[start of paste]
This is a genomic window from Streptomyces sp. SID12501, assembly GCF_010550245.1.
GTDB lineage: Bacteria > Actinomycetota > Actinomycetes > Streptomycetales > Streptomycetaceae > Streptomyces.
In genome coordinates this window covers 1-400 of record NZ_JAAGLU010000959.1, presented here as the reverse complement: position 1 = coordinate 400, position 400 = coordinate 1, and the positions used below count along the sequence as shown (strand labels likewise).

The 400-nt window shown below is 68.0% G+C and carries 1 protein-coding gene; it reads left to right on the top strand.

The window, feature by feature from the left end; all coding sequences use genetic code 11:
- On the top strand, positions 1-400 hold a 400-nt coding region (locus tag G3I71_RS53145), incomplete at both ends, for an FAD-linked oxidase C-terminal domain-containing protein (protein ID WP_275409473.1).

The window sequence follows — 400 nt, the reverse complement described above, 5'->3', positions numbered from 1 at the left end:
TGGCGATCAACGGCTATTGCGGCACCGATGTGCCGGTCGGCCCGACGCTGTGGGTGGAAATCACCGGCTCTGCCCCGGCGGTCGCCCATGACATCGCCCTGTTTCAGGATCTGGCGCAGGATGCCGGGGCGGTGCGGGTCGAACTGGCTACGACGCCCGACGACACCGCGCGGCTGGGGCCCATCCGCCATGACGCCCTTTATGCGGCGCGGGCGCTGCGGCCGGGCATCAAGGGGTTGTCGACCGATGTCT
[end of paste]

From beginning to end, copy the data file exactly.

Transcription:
This is a genomic window from Streptomyces sp. SID12501, assembly GCF_010550245.1.
GTDB lineage: Bacteria > Actinomycetota > Actinomycetes > Streptomycetales > Streptomycetaceae > Streptomyces.
In genome coordinates this window covers 1-400 of record NZ_JAAGLU010000959.1, presented here as the reverse complement: position 1 = coordinate 400, position 400 = coordinate 1, and the positions used below count along the sequence as shown (strand labels likewise).

The 400-nt window shown below is 68.0% G+C and carries 1 protein-coding gene; it reads left to right on the top strand.

The window, feature by feature from the left end; all coding sequences use genetic code 11:
- On the top strand, positions 1-400 hold a 400-nt coding region (locus tag G3I71_RS53145), incomplete at both ends, for an FAD-linked oxidase C-terminal domain-containing protein (protein ID WP_275409473.1).

The window sequence follows — 400 nt, the reverse complement described above, 5'->3', positions numbered from 1 at the left end:
TGGCGATCAACGGCTATTGCGGCACCGATGTGCCGGTCGGCCCGACGCTGTGGGTGGAAATCACCGGCTCTGCCCCGGCGGTCGCCCATGACATCGCCCTGTTTCAGGATCTGGCGCAGGATGCCGGGGCGGTGCGGGTCGAACTGGCTACGACGCCCGACGACACCGCGCGGCTGGGGCCCATCCGCCATGACGCCCTTTATGCGGCGCGGGCGCTGCGGCCGGGCATCAAGGGGTTGTCGACCGATGTCT